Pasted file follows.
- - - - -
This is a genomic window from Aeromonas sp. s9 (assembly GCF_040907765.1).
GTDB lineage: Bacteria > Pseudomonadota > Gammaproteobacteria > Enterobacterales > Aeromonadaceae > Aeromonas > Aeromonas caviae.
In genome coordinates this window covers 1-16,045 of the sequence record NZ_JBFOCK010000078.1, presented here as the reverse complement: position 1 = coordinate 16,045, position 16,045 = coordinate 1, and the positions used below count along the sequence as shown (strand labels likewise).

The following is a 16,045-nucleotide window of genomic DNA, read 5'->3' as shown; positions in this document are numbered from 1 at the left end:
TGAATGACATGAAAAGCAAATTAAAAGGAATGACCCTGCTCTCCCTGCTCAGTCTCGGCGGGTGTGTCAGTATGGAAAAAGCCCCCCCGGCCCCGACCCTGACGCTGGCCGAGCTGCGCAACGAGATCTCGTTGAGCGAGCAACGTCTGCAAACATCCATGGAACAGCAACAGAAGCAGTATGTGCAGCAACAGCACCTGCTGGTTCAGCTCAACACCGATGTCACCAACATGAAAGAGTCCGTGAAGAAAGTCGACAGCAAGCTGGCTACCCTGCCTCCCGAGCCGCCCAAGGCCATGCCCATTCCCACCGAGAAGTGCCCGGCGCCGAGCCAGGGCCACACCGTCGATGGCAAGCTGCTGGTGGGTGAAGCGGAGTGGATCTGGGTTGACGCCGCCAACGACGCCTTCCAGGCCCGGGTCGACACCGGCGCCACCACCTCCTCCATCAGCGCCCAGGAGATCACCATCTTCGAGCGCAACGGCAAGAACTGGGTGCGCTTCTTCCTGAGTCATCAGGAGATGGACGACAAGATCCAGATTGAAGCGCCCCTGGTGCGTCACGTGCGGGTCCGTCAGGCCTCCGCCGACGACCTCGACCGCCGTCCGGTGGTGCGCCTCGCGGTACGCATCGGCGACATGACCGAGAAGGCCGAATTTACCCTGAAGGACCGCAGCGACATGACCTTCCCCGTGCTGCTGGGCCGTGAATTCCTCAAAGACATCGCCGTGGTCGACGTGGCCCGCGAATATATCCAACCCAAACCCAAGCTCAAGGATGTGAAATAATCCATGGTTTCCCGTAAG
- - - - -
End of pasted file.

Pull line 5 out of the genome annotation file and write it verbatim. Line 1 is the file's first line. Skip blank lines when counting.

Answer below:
TGAATGACATGAAAAGCAAATTAAAAGGAATGACCCTGCTCTCCCTGCTCAGTCTCGGCGGGTGTGTCAGTATGGAAAAAGCCCCCCCGGCCCCGACCCTGACGCTGGCCGAGCTGCGCAACGAGATCTCGTTGAGCGAGCAACGTCTGCAAACATCCATGGAACAGCAACAGAAGCAGTATGTGCAGCAACAGCACCTGCTGGTTCAGCTCAACACCGATGTCACCAACATGAAAGAGTCCGTGAAGAAAGTCGACAGCAAGCTGGCTACCCTGCCTCCCGAGCCGCCCAAGGCCATGCCCATTCCCACCGAGAAGTGCCCGGCGCCGAGCCAGGGCCACACCGTCGATGGCAAGCTGCTGGTGGGTGAAGCGGAGTGGATCTGGGTTGACGCCGCCAACGACGCCTTCCAGGCCCGGGTCGACACCGGCGCCACCACCTCCTCCATCAGCGCCCAGGAGATCACCATCTTCGAGCGCAACGGCAAGAACTGGGTGCGCTTCTTCCTGAGTCATCAGGAGATGGACGACAAGATCCAGATTGAAGCGCCCCTGGTGCGTCACGTGCGGGTCCGTCAGGCCTCCGCCGACGACCTCGACCGCCGTCCGGTGGTGCGCCTCGCGGTACGCATCGGCGACATGACCGAGAAGGCCGAATTTACCCTGAAGGACCGCAGCGACATGACCTTCCCCGTGCTGCTGGGCCGTGAATTCCTCAAAGACATCGCCGTGGTCGACGTGGCCCGCGAATATATCCAACCCAAACCCAAGCTCAAGGATGTGAAATAATCCATGGTTTCCCGTAAG